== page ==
As days go by and with little respite in the containment of the coronavirus, football administrators are finding themselves with some difficult questions to answer.
Should domestic football fail to resume, how would the Kenyan Premier League and Football Kenya Federation go about picking Kenya's participants in Caf events next season?
How will they tackle arguments that will emerge if they are cornered and forced to handpick the Caf Champions League and the Confederation Cup representatives?
They are critical and precarious questions that must be settled, although it's hard to see how they will be resolved without causing friction among the various parties involved.
The coronavirus issue has thrown football governing bodies into the deep sea of confusion, but the authorities must also come up with answers to these unprecedented questions if the competitions will not end in their natural form.
Tom Juma, AFC Leopards Football Operations Manager, believes that the need to have Caf representatives is one of the key subplots of the debate surrounding the immediate future of the KPL, although the Champions League representatives will be harder to decide upon than the Confederation Cup representatives.
“This is what makes the situation even difficult,” Juma told Goal. “The Confederation Cup slot will be earned via the Shield Cup competition which is determined through the knockout process.
“We have eight teams remaining and, in that regard, you cannot just pick a team and award them the Caf slot. Every one of the eight participants has equal chances of winning. It is not like KPL where it can be rather easy to decide the winner based on the standings."
Juma is adamant that the cup competition must be allowed to reach its conclusion.
“There is no way the other seven teams can be denied a chance by a board room decision of picking a competitor," he added. "Which criteria will be used to pick AFC Leopards over Kariobangi Sharks?
“Let us wait and if the situation does not allow resumption, it can be played like a mini-league in a week and we settle this case for once. Eight teams in a week can produce a winner.”
The former Kenya midfielder, however, is hopeful the coronavirus and the related suspension will be over soon, allowing the league and the pending matches be concluded in the normal manner.
“It is all about patience, because the issue has ravaged almost everyone everywhere in the world, there is no need for us to rush for now," he noted. “Caf should also see a reason to push the dates for continental matches to a later date than they are been because of this unprecedented situation.”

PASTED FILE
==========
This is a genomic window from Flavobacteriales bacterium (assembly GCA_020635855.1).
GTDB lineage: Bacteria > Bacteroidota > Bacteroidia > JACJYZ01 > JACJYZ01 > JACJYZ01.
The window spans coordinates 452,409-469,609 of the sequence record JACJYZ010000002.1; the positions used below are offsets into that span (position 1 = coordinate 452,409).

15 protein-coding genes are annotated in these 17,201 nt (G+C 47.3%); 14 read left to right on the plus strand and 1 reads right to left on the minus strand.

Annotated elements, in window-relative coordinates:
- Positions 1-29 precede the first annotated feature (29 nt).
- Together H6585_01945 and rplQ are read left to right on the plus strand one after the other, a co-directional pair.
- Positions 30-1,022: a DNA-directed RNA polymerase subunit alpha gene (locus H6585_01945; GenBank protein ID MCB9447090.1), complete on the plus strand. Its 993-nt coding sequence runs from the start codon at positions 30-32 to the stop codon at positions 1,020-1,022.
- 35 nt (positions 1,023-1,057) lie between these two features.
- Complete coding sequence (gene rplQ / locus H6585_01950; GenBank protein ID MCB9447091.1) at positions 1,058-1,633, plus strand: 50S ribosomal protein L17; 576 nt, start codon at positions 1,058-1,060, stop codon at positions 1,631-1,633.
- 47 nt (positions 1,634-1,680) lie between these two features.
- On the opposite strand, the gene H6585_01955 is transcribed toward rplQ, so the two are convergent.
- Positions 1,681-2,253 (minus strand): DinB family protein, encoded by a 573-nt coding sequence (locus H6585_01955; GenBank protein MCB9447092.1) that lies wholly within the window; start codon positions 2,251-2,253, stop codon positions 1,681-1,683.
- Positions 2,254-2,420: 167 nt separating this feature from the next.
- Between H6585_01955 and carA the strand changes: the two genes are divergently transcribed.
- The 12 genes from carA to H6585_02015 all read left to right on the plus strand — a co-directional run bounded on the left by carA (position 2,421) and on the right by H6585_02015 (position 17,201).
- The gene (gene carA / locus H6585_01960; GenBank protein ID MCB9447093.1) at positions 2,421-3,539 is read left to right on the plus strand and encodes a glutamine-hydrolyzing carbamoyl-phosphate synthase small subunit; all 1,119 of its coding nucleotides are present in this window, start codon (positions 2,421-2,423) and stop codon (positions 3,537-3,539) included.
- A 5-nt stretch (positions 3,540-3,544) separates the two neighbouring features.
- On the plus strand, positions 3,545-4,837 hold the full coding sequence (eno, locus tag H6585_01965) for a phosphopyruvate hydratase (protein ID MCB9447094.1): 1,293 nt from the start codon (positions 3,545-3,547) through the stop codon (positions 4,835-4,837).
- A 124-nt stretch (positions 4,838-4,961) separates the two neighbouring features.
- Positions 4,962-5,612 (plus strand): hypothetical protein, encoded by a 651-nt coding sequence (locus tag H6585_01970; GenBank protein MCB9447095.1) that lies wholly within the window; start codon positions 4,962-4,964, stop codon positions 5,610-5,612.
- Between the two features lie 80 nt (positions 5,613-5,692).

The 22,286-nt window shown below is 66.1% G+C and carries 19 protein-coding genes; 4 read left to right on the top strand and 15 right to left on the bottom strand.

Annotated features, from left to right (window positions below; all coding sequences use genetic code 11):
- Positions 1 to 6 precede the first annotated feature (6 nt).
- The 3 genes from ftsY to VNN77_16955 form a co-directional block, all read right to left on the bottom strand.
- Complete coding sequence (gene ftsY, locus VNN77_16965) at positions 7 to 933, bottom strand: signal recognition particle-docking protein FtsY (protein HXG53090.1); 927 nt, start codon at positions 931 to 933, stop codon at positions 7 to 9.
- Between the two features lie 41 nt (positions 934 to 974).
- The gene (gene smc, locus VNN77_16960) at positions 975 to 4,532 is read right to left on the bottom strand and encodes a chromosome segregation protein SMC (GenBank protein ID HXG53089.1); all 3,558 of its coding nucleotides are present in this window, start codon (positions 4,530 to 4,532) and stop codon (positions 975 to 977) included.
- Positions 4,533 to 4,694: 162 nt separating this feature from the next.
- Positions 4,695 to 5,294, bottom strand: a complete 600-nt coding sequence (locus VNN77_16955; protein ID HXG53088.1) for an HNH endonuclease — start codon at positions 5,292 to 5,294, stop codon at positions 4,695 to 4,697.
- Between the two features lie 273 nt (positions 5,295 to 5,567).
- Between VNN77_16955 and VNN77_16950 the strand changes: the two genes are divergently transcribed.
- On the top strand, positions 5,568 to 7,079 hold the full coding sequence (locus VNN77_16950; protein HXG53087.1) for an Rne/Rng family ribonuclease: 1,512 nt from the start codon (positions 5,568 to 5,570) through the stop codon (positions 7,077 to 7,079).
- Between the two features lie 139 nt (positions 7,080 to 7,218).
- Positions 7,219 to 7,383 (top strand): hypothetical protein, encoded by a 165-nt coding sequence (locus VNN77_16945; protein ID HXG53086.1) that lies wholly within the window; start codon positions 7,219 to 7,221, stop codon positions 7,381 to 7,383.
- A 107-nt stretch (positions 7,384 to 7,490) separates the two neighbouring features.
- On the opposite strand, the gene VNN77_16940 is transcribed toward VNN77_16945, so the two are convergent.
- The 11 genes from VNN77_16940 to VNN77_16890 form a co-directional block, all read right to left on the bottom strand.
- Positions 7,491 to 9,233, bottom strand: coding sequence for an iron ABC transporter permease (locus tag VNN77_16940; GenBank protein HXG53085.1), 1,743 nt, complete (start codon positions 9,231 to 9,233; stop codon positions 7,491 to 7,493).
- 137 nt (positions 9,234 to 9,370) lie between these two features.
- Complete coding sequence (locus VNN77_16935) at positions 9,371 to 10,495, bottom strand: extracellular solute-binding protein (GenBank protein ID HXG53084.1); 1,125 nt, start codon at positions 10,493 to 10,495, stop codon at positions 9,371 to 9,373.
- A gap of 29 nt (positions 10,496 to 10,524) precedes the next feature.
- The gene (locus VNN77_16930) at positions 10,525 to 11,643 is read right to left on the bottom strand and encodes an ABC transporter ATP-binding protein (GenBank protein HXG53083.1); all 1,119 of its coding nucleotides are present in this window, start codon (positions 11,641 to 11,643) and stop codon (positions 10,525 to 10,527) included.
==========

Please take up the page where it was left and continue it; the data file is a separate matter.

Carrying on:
For his part, Posta Rangers coach Sammy Omollo explains the need for Caf to take the centre stage in the whole issue of settling who will compete in their events from member nations.
“This is the biggest question that will need an even bigger answer [deciding on which teams will be given the slots]. This all where Caf will be required to decide and reveal the way forward,” Omollo told Goal. “The way Caf will manage this situation, which has never been witnessed, will perhaps set the tone even for future reference should God forbid, another occurrence of this nature is witnessed.”
The former Harambee Stars and Gor Mahia defender has suggested that last year's Caf representatives could be allowed to have another bite of the cherry.
“Alternatively, Caf can decide respective champions for last season will continue in the next one," Omollo continued. "There is almost no other way out on this one really.”
Like Juma, Omollo is also keen for the Shield Cup to be allowed to take place - within the shortest period - in order to decide which side compete in the Confederation Cup.
“The Shield Cup can continue regardless when this pandemic will end," Omollo added. "This is a knockout tournament, unlike the league where the overall winner is automatically decided on."
Offering no objection to a boardroom decision to pick Kenya's next Caf teams, former AFC Leopards Organising Secretary Timothy Lilumbi says FKF must consider the team's financial muscle if they do opt to pick the country's competitors for continental competitions.
“If a team has to be picked, the FKF must look at who has the capacity to travel and honour matches Africa-wide. We have teams maybe from the [National Super League] which, honestly, have no capacity even to fly to Rwanda,” stated Lilumbi, while speaking to Goal. “That is the truth, however, painful it is.”
However, Lilumbi has urged patience and adequate reflection before potentially divisive decisions are taken.
"[They] should hold on a little because even established leagues are yet to establish formalities of ending their competitions if resumption is not possible. England, Italy, Germany and Spain have all made a decision, so there is no need to make such a rush from our side lest we end up making very unpopular judgements.
“If we can wait for a little, it would be better.”
Clearly, if the local football authorities ultimately opt to choose Kenya's representatives for Caf competitions, it will be a divisive decision which may well generate uproar among domestic football stakeholders. Any selection could also lead to legal repercussions and future challenges in the corridors of justice.
It's clear that everyone associated with the game is desperate for it to return, when safe to do so, in order to avoid such testing decisions.